In Michigan's battle over union rights, it's almost over but the shouting. Yesterday, in a matter of hours, Republican Governor Rick Snyder and both chambers of the Republican-controlled legislature managed to jam through bills that ban union shops. Final passage hasn't happened yet, but there's not much standing in the way.
The so-called Right to Work law makes it so that you don't have to pay union dues, basically, even though you benefit from union employment. Right to Work decimates union membership; what follows is lower wages.
The UAW's Women's Emergency Brigade.
That this happened in Michigan of all places, cradle of the modern labor movement, is stunning. Why the hurry? The New York Times today picks up on one reason: Republicans lost seats in the last election, and yesterday's House vote was close enough to suggest that they might have had trouble passing it when the new session starts next year.
I think it's worth considering for a moment the far deeper roots here. The United Auto Workers union was born in a courageous 44-day sitdown strike in Flint, back in the winter of 1936 and 1937.
Geraldine Blankship tells MLive that before workers stood up for themselves, her father came home too tired to eat supper:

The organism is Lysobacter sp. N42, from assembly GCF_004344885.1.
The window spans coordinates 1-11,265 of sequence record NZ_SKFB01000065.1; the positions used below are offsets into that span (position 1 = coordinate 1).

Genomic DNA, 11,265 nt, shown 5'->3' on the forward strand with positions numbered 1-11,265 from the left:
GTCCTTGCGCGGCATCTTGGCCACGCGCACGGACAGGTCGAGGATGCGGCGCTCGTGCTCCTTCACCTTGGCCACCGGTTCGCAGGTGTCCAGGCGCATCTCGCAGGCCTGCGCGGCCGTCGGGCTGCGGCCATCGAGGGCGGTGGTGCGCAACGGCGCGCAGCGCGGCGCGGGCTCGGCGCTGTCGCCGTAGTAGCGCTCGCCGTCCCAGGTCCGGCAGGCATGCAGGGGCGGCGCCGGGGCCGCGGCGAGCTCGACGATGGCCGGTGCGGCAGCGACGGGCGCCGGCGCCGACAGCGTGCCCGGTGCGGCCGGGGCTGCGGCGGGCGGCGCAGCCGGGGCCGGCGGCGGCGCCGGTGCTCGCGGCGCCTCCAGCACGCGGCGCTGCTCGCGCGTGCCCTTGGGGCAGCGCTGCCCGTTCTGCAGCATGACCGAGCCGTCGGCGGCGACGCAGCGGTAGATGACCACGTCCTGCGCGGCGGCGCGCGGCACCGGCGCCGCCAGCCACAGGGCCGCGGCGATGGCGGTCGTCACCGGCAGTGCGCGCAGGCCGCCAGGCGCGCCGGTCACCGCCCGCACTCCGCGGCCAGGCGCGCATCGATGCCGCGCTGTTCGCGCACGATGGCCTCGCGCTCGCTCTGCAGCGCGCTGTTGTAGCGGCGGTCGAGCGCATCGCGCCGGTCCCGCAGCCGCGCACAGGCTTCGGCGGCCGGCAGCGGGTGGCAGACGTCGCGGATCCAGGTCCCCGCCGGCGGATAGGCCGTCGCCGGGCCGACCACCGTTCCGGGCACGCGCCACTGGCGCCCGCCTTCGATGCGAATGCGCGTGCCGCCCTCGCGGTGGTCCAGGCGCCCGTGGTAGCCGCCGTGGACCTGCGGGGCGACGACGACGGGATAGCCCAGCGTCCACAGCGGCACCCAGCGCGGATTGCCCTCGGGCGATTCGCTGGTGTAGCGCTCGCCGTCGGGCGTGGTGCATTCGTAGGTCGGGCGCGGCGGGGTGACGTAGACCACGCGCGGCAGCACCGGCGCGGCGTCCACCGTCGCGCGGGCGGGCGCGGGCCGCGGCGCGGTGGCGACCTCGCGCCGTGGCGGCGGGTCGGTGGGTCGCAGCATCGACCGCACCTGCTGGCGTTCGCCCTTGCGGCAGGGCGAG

"It was just one hard struggle and when the strike was on, we worried for my dad's life for a long time," she said. "He was beat up by the company goons. We didn't know if they were going to send him home in a box."
But with help from their families, the Flint sitdown strikers stuck it and won recognition from General Motors as a bargaining unit. Blankinship's son worked there for more than 30 years, happily. When people say strong unions created the middle class, that's what they're talking about.
In getting rid of strong unions, Republicans crafted the legislation to contain spending provisions, so it's technically appropriations legislation and can't be repealed by citizen veto. Our guest last night on the show, Rick Pluta of Michigan Public Radio, says he has heard talk of drives to pass new referendums that would reinstate the rights, and also of attempts to recall some of the officials involved.